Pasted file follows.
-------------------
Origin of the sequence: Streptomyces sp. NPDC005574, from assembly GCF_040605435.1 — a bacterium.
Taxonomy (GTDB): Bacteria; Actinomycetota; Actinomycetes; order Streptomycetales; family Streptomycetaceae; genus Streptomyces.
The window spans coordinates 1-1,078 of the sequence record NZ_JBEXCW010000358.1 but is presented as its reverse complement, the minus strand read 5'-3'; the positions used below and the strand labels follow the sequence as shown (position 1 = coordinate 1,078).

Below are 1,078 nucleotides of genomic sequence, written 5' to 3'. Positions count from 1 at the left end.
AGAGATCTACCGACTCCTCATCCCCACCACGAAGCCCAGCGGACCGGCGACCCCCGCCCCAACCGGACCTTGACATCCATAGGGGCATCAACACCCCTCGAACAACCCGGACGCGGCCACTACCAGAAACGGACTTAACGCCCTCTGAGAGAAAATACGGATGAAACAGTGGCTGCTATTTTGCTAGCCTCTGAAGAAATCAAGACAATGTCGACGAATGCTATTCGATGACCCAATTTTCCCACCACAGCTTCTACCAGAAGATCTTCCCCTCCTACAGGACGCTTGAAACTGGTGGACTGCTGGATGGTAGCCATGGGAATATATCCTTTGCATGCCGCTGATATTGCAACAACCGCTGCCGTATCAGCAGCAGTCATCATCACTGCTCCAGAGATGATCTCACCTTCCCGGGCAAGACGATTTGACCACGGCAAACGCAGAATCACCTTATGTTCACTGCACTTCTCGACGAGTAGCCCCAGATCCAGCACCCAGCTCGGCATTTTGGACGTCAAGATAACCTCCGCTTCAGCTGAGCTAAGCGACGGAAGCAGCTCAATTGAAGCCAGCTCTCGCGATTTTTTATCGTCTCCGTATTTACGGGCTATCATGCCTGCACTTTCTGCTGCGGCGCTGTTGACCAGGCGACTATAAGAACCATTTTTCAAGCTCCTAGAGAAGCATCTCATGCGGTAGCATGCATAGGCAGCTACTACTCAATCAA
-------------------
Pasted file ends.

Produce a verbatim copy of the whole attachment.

Origin of the sequence: Streptomyces sp. NPDC005574, from assembly GCF_040605435.1 — a bacterium.
Taxonomy (GTDB): Bacteria; Actinomycetota; Actinomycetes; order Streptomycetales; family Streptomycetaceae; genus Streptomyces.
The window spans coordinates 1-1,078 of the sequence record NZ_JBEXCW010000358.1 but is presented as its reverse complement, the minus strand read 5'-3'; the positions used below and the strand labels follow the sequence as shown (position 1 = coordinate 1,078).

Below are 1,078 nucleotides of genomic sequence, written 5' to 3'. Positions count from 1 at the left end.
AGAGATCTACCGACTCCTCATCCCCACCACGAAGCCCAGCGGACCGGCGACCCCCGCCCCAACCGGACCTTGACATCCATAGGGGCATCAACACCCCTCGAACAACCCGGACGCGGCCACTACCAGAAACGGACTTAACGCCCTCTGAGAGAAAATACGGATGAAACAGTGGCTGCTATTTTGCTAGCCTCTGAAGAAATCAAGACAATGTCGACGAATGCTATTCGATGACCCAATTTTCCCACCACAGCTTCTACCAGAAGATCTTCCCCTCCTACAGGACGCTTGAAACTGGTGGACTGCTGGATGGTAGCCATGGGAATATATCCTTTGCATGCCGCTGATATTGCAACAACCGCTGCCGTATCAGCAGCAGTCATCATCACTGCTCCAGAGATGATCTCACCTTCCCGGGCAAGACGATTTGACCACGGCAAACGCAGAATCACCTTATGTTCACTGCACTTCTCGACGAGTAGCCCCAGATCCAGCACCCAGCTCGGCATTTTGGACGTCAAGATAACCTCCGCTTCAGCTGAGCTAAGCGACGGAAGCAGCTCAATTGAAGCCAGCTCTCGCGATTTTTTATCGTCTCCGTATTTACGGGCTATCATGCCTGCACTTTCTGCTGCGGCGCTGTTGACCAGGCGACTATAAGAACCATTTTTCAAGCTCCTAGAGAAGCATCTCATGCGGTAGCATGCATAGGCAGCTACTACTCAATCAA